D&D General Is power creep bad?

Is power creep, particularly in D&D, a bad thing?

  • More power is always better (or why steroids were good for baseball)

    Votes: 3 2.3%
  • Power creep is fun when you also boost the old content

    Votes: 34 26.2%
  • Meh, whatever

    Votes: 23 17.7%
  • I'd rather they stick to a base power level, but its still playable

    Votes: 36 27.7%
  • Sweet Mary, mother of God, why? (or why are there apples and cinnamon in my oatmeal?)

    Votes: 23 17.7%
  • Other, I'll explain.

    Votes: 11 8.5%

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I think attempts to constrain power creep harshly have more negative impacts on games than accepting power creep, or best of all, accepting it and bringing older stuff up to spec.

This applies across a wide variety of games, not just D&D. As such "meh".

I mean, we knew the modularity was dead from the later bits of the playtest. They'd obviously given up and gone full "apology edition". What was released was essentially a game that leaned pretty hard in a specific direction.

But that wasn't how people played it. As you can see from Critical Role and so on. People don't play 5E the way it was designed to be played, and because the influence of the modular concept stayed with 5E until fairly late in the design process, 5E actually played pretty okay when not being played "as intended".

What 5E is doing now is a course-correction in the way it was an apology edition earlier on. Having realized the majority of players are new, and aren't really looking for a 6-8 encounters/day dungeon crawl experience with a rather trad D&D setting and but rather something more lively and varied WotC are once again aiming at the largest possible body of players. The reason the other elements are being "left out" is is solely that they're incompatible with neo-trad. It's notable that WotC don't seem to be going after a lot of cruft or clumsy design that isn't incompatible with that (though perhaps I will change my tune when we see DND2024 in its full glory).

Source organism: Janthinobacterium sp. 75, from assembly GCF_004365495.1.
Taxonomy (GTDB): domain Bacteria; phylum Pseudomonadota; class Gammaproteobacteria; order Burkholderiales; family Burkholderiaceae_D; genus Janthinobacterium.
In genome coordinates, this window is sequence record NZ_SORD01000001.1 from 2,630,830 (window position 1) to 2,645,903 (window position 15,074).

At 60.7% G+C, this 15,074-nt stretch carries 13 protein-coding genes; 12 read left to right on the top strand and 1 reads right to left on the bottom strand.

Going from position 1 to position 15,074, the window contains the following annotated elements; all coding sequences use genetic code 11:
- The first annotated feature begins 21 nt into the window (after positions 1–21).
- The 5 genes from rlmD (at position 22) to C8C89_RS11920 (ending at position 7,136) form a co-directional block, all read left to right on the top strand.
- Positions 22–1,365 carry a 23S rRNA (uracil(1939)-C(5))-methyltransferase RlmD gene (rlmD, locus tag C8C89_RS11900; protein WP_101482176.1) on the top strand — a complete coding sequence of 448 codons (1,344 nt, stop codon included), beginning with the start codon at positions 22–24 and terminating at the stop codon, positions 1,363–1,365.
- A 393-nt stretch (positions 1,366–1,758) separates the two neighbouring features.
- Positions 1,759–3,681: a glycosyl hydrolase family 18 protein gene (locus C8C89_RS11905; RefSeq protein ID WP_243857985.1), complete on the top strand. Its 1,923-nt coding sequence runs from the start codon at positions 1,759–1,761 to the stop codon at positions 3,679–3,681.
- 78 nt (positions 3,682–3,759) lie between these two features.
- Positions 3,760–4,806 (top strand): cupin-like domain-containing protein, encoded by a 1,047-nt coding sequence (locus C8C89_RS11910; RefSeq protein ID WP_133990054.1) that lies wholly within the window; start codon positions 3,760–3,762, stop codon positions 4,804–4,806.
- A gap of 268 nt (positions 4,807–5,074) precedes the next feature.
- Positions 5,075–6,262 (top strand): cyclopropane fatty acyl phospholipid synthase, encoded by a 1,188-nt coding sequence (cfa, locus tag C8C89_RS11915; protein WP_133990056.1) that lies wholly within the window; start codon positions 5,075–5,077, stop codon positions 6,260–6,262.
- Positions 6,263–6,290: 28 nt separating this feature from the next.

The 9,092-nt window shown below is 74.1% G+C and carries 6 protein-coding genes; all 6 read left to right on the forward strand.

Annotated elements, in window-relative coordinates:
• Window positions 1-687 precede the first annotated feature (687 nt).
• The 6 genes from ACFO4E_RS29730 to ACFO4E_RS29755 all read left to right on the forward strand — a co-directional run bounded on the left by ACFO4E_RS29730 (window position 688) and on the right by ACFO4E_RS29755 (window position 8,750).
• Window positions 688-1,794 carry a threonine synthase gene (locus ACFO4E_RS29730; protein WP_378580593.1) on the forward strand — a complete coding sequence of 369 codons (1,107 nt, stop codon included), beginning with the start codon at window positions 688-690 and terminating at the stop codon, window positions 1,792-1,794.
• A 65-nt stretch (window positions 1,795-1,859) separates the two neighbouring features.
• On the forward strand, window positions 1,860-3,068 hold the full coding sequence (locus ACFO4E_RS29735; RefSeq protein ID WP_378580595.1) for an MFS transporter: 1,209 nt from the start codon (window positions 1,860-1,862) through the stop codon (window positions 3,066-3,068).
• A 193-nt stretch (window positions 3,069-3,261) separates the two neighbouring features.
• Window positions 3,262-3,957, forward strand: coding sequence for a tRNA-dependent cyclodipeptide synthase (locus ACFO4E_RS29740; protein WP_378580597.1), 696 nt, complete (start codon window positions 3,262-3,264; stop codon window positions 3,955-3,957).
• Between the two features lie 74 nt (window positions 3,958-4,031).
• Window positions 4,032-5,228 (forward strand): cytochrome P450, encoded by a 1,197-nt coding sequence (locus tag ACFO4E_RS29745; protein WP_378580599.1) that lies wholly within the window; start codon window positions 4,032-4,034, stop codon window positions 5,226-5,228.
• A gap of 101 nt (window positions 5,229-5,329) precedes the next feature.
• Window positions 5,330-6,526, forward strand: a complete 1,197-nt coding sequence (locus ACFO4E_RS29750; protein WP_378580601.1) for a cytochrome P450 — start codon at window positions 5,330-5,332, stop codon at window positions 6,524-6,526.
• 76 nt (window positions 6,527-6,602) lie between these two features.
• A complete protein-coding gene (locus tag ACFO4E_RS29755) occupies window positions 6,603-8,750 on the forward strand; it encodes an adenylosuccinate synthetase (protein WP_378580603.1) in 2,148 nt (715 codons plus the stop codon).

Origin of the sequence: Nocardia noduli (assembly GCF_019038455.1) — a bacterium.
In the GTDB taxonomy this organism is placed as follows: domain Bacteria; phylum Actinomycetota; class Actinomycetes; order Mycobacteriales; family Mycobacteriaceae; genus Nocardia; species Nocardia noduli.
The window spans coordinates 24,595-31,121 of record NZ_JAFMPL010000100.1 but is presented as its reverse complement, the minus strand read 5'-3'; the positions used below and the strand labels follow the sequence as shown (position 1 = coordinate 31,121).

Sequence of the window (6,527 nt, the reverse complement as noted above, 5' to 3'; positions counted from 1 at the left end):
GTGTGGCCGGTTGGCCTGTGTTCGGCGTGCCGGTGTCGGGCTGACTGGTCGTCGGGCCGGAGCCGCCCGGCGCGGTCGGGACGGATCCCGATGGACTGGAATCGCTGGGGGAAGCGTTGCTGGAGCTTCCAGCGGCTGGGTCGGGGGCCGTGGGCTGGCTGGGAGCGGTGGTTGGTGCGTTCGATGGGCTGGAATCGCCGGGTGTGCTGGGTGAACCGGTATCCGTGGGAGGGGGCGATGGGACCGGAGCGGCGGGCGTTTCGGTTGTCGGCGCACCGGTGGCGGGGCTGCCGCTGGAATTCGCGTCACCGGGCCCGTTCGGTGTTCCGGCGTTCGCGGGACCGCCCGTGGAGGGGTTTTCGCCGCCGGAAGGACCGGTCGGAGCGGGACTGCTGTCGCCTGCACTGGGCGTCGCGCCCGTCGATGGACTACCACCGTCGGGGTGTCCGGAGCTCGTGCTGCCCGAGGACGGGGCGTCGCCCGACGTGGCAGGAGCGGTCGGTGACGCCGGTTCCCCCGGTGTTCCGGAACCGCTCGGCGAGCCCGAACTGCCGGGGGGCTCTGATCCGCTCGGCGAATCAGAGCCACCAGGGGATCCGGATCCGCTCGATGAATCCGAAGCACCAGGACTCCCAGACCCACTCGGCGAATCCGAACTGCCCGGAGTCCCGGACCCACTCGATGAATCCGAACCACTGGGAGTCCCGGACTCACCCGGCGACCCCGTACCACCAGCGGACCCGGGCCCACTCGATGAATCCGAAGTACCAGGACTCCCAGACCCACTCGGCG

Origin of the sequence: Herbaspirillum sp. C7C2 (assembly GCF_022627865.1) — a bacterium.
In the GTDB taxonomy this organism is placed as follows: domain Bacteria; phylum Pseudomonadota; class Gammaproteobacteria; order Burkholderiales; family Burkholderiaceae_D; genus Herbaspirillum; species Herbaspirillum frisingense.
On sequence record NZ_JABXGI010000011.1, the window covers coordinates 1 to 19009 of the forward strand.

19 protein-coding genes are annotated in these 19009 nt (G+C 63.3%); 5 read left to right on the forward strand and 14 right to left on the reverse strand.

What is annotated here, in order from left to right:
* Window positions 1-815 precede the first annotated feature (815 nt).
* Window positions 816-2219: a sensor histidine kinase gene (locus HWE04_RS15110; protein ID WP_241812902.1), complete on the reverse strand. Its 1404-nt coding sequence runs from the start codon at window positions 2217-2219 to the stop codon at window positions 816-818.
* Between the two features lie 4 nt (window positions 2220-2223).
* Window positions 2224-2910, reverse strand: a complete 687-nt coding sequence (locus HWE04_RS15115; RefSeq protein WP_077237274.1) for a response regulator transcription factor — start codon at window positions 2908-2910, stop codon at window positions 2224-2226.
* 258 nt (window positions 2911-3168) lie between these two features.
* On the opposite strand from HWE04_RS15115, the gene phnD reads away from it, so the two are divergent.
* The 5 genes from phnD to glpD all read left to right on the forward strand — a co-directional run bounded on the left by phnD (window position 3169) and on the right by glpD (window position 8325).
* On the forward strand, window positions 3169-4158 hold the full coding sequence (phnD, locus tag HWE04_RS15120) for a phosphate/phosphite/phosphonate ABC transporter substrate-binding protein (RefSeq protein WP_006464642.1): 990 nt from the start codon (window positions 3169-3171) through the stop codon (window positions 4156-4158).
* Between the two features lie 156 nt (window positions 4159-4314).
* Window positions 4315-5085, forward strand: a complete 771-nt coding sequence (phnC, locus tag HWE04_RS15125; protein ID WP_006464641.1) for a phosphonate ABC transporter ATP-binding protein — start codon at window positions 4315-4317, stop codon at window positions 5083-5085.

May I remind you that they tried a similar approach with with the so called course correction in 4ed which I loved and we all know where it got them?
As it is, the game can support many playstyle, though clumsily when the DM and Players do not adjust their playstyle a wee bit toward the 6-8 encounters per day. Using alternate rest rule helps a lot with that. Now the encounters are spread over a week. Which helps the narrative side a lot for some tables.

James Gasik

We don't talk about Pun-Pun
Though I would argue concentration just made casters less likely to share their toys with the non-casters.

"What, I can only give flight to one of you guys and then I can't buff myself or use a good crowd control spell? Sorry, you're on your own, buddy."

At least in groups I play with. YMMV.

James Gasik

We don't talk about Pun-Pun
Save or die is a little too extreme, but I did like how [previous edition to not be named] handled those effects, so that one failed save gave you a minor penalty, and then a future failed save killed you, like the Wood Wose's lignification.

That's when spells like Guidance would be used correctly in combat, I bet.

James Gasik

We don't talk about Pun-Pun
I think the game would be fine without the Hit Die healing mechanic. We could make actual healing spells more powerful and make healers great again.

Cantrips providing you with magic you can use without burning spell slots is a neat idea, but I could see making them something other than infinite. Or on a delay, so you don't spam the same one turn after turn and have to get a little more creative?

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